Nike just nabbed one of Adidas’ biggest contracts

July 7, 2015, 2:42 PM UTC
Michigan Football Spring Game
ANN ARBOR, MI - APRIL 04: Head coach Jim Harbaugh of the Michigan Wolverines looks on during the Michigan Football Spring Game on April 4, 2015 at Michigan Stadium in Ann Arbor, Michigan. (Photo by Gregory Shamus/Getty Images)
Photograph by Gregory Shamus — Getty Images

Nike just swooshed its competitor Adidas out of a major deal.

The Beaverton, Ore.-based sportswear-maker has won the right to equip the University of Michigan’s sports teams with athletic gear until 2027. The agreement also stipulates that Nike (NKE) has an option to extend the contract until 2031.

The partnership, which commences in August of next year, will stock the “M Den,” the school’s official athletics retailer, with Nike-made apparel. The school says it hopes the deal will also bring student internship opportunities at the company as well as design and technology collaborations.

​”After careful consideration, the right partner for the University of Michigan was Nike” interim athletic director Jim Hackett (no known relation to the author) said in a statement. “This decision, this partnership is about more than Michigan athletics; at the core, it is about our University community and it is about two great names reuniting for an opportunity that speaks to more than uniforms and apparel. Nike is a recognized leader in its field when it comes to product innovation and we look forward to future collaboration.”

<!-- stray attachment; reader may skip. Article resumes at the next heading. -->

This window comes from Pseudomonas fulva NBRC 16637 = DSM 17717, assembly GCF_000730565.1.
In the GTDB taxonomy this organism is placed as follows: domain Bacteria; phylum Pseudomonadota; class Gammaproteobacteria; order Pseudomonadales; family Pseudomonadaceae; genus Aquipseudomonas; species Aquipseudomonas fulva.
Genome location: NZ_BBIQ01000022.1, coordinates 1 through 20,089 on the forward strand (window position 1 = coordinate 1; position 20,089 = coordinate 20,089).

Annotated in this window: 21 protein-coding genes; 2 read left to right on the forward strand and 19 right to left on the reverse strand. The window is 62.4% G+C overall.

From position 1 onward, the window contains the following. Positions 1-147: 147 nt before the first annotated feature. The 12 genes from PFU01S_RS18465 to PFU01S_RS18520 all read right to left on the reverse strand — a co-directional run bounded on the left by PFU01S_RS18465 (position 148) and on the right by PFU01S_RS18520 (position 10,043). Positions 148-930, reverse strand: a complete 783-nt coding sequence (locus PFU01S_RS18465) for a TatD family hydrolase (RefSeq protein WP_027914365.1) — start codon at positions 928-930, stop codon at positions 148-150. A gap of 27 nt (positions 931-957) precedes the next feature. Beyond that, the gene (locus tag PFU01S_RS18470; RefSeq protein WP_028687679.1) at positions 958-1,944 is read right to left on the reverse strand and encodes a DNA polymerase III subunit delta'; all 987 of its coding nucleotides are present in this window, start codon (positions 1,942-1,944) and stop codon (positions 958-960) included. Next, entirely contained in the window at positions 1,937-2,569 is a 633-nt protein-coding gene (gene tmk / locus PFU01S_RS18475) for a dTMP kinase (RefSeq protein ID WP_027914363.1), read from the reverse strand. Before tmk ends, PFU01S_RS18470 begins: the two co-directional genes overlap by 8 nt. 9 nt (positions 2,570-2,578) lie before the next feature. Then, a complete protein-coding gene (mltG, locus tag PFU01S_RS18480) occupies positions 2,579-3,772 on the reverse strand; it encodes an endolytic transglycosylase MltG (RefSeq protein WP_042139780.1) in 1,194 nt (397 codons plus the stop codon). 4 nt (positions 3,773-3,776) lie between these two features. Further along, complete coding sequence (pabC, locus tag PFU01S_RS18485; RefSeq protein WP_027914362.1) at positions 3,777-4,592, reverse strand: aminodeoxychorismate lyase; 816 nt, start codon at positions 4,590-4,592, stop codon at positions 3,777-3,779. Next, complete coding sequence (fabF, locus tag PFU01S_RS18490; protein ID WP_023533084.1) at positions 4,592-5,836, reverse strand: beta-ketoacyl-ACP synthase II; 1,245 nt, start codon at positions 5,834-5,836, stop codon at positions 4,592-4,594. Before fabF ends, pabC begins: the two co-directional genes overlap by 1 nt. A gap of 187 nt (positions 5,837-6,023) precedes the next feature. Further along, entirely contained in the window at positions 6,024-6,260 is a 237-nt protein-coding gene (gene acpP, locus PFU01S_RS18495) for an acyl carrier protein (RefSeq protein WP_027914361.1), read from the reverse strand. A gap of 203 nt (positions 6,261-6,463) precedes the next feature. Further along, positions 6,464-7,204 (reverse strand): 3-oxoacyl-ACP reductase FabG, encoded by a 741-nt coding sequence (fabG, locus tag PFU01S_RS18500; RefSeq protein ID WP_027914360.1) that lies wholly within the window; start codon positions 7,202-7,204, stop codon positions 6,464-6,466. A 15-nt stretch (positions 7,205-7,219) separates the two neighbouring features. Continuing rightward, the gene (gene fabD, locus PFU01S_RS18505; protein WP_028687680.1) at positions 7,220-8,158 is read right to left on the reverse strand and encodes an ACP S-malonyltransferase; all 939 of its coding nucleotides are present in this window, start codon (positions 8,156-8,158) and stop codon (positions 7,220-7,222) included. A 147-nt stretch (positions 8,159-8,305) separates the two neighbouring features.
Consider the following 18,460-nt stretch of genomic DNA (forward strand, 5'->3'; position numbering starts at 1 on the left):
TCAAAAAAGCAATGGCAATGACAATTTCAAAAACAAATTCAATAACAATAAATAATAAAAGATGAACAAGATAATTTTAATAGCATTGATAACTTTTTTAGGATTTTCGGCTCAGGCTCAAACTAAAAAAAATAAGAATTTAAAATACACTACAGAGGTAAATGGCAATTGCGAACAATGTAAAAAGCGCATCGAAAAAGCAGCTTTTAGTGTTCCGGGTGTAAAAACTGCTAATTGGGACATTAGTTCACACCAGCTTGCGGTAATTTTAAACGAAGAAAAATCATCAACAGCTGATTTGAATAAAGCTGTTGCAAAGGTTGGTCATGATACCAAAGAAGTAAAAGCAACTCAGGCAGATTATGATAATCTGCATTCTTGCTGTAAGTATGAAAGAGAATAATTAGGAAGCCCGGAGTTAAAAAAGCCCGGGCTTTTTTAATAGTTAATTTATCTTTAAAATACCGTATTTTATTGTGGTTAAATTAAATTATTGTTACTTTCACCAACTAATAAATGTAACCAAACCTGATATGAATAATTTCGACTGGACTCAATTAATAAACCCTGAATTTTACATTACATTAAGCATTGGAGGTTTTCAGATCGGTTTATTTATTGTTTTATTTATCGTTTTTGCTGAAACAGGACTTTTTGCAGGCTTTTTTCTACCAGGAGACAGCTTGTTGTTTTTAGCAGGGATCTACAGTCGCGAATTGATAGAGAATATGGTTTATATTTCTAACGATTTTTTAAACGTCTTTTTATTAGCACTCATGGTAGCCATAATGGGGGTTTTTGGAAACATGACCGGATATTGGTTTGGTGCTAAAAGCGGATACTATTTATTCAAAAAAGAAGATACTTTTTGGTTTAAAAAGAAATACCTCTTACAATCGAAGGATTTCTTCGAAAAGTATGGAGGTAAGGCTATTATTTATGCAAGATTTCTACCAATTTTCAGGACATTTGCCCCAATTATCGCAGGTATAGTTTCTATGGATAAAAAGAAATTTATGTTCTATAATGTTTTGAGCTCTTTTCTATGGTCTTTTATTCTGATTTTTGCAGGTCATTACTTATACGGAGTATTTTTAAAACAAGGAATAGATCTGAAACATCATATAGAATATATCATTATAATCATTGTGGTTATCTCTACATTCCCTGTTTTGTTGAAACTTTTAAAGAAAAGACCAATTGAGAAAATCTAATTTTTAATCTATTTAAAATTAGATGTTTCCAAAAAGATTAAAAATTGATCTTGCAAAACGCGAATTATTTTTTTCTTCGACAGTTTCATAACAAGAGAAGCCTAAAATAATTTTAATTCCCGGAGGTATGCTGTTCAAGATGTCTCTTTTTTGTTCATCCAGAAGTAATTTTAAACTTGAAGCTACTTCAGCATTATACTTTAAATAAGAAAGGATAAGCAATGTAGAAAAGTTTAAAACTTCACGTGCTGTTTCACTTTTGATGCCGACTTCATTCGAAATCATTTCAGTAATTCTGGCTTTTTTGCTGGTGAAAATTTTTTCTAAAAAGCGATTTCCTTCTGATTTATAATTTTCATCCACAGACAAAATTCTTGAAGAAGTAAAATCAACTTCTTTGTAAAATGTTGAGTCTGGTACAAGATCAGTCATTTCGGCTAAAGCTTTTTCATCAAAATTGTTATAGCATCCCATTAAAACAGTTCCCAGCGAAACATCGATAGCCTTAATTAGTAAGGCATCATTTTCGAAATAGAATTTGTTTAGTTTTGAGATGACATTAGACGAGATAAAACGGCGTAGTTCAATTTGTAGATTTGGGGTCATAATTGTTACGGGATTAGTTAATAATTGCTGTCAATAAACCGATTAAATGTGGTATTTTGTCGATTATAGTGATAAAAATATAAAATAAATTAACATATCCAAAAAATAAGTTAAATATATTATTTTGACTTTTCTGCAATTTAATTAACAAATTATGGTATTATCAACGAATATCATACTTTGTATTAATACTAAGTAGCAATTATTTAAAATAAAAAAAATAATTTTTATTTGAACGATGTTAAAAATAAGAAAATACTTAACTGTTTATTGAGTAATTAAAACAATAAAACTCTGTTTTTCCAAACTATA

Adidas (ADS), the $16 billion-a-year German sportswear company, has lately been struggling to reclaim market share from rival frontrunner Nike—not to mention the ascendant Under Armour (UA). Part of the apparel-maker’s recently unveiled turnaround plan involves picking up sales in North America, landing big athletic partnerships, and boosting automation within its production lines. Losing the University of Michigan deal—”a crown jewel” of the company’s U.S. contracts, as the Wall Street Journal calls it—will be a major blow.

Adidas North America president Mark King told WSJ that the loss is unfortunate, but that the company would rebound. “Obviously we’re very disappointed that Michigan didn’t choose us,” he said, “but we can probably sign four or five really wonderful schools as we go forward.”

The defeat for Adidas follows Nike’s big branding victory during this weekend’s Women’s World Cup final—a victory concomitant with the stunning success of the U.S. team. After the game, Fortune writer-reporter Daniel Roberts described Nike’s social media success as “a real blow for Adidas, which is the official apparel sponsor of the FIFA World Cup.”

You can read more about Adidas’ attempts to reclaim its glory in the June 1, 2015 issue of Fortune magazine.

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